Linkathon 2/1, part 3
keep a close eye on the back door, too. Make sure that the sheep can’t simply open the gate themselves and disappear from sight. Refuse to allow people to resign into thin air, both for the sake of your church’s witness to the gospel and for the good of every single sheep—especially those who tend to wander off.
Jamieson frames his argument mainly in regards to a “troubler” – someone who, for example, may be looking to avoid discipline.
The upshot of all this is that a church should not accept a member’s resignation who is not doing what Christians do—in this case, regularly assemble with a church.
His four implications of that idea:
1.The troubler … needs to either reconcile with that church or join another one where he can be more content. He can’t simply resign his membership and sit on his couch on Sundays. If that’s what he intends to do, FBC Smallville’s response should be church discipline, not “See you later!”
2. Churches’ membership procedures should reflect the fact that the church, not the individual member, has authority to accept and dismiss members. A member cannot unilaterally resign. A member can submit their intention to resign to the church, and the church will either accept or reject that intention.
3.Churches’ governing documents (constitution, by-laws) should reflect the fact that individual members do not have the unilateral right to terminate their membership. Instead, that prerogative belongs to the church. Therefore, the church has the right to refuse someone’s resignation and pursue discipline instead. It’s important to have this clearly stated in a church’s documents for both pastoral and legal reasons.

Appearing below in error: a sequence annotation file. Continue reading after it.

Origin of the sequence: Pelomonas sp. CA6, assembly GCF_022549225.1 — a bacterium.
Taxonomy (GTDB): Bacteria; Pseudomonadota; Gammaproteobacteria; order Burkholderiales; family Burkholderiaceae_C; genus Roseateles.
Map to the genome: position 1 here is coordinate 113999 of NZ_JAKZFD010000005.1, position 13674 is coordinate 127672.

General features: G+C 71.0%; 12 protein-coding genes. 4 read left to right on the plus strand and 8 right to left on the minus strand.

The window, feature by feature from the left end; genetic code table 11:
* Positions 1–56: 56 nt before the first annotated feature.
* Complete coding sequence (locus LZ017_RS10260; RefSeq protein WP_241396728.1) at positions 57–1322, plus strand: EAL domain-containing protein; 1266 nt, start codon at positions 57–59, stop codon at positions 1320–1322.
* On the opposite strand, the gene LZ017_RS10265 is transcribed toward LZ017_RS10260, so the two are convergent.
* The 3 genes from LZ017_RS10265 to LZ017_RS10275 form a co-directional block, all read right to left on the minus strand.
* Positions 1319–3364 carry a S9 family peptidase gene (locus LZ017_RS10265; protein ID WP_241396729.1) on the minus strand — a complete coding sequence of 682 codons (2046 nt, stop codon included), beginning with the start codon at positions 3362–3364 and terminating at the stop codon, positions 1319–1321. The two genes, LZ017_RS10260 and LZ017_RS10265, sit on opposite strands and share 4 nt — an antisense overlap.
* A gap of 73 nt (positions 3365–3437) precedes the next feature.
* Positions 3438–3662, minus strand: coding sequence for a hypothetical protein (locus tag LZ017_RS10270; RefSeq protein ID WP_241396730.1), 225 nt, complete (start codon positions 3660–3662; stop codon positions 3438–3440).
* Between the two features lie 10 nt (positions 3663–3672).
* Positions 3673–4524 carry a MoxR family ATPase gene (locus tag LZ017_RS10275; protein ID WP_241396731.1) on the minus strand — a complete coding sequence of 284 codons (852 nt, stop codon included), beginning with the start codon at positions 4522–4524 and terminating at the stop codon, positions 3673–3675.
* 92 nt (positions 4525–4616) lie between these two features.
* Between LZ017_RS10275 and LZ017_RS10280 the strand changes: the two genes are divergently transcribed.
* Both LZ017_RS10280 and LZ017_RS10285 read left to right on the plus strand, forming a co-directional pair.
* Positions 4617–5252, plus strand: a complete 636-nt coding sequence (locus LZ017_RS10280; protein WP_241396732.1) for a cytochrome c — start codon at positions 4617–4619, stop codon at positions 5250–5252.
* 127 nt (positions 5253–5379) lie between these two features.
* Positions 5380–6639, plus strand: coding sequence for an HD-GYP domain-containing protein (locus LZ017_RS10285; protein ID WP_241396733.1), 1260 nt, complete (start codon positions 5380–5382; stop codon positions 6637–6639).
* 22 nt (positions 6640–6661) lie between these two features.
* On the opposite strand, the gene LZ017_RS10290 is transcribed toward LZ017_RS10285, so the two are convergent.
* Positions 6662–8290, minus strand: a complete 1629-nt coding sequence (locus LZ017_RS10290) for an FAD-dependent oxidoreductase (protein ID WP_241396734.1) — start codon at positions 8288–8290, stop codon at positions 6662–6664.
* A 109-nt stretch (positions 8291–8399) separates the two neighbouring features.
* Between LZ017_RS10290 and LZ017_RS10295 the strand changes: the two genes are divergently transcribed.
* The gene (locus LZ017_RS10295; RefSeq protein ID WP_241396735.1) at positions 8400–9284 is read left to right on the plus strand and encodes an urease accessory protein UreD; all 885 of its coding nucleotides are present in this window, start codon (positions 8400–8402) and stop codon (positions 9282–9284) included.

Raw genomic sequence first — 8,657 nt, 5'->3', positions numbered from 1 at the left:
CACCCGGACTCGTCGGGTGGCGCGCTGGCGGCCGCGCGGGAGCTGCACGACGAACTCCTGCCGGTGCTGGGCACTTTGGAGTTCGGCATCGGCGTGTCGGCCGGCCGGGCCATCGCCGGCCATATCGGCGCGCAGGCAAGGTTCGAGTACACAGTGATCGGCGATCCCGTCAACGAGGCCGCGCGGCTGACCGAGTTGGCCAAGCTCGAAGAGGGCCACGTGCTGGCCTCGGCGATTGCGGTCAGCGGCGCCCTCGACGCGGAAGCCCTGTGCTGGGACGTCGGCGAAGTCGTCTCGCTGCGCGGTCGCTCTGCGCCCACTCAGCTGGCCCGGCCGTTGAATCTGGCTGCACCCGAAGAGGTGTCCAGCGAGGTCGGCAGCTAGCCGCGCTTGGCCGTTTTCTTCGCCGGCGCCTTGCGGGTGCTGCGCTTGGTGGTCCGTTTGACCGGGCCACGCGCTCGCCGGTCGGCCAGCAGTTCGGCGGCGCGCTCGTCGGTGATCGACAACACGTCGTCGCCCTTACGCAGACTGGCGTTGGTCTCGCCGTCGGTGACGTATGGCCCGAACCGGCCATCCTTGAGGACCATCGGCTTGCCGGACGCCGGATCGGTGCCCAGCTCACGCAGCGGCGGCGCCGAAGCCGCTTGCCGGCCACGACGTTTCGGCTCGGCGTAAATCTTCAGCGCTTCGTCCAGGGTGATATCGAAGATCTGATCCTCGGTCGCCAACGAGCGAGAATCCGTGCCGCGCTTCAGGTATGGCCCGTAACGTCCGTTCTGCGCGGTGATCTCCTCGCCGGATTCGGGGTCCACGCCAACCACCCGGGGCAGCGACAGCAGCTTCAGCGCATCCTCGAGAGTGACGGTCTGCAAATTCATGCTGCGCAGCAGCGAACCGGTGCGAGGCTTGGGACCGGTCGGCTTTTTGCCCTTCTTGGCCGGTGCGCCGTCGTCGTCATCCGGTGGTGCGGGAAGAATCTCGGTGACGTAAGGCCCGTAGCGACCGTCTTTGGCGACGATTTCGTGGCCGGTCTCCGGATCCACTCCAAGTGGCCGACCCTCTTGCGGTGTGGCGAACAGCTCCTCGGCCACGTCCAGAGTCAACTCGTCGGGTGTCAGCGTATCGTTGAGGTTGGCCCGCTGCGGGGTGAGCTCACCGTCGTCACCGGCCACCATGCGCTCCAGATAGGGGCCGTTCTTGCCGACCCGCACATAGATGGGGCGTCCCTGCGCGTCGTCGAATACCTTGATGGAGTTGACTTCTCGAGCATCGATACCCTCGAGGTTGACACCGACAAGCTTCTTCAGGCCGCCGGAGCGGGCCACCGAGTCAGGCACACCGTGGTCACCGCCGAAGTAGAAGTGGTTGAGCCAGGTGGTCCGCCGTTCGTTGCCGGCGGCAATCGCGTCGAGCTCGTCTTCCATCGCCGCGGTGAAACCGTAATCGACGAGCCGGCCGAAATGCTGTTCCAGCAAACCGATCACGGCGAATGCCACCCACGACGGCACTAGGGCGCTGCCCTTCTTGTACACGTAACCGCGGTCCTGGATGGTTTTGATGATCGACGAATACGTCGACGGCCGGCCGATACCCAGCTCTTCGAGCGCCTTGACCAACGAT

Here’s an example of the kind of language I’m talking about, from the constitution of the church I’m a member of (Third Avenue Baptist in Louisville):
“Clause 3. The church shall have authority to refuse a Member’s voluntary resignation or transfer of membership to another church, either for the purpose of proceeding with a process of church discipline, or for any other reason the church deems necessary or prudent.”
One important note: Numbers 2 and 3 in this list should probably be well established before a church attempts to resist someone’s resignation, whatever the circumstances.
4. The pastoral specifics of how churches handle individual resignations will vary. For members who have moved out of the area, I’d suggest that a baseline requirement on this front might be something like “they intend to join another evangelical church in the immediate future.”
Your thoughts? Right on, or too strict, or something else?
The ladies at Wartburg Watch are not fans of this approach….
In the wake of the Elephant Room, Tim Schrader asks if we can all get along.
Althea Butler pushes back at Eddie Long’s coronation.
Karen Spears Zacharias: “I just wish to God that pastors everywhere would keep to their own bedrooms and out of ours.”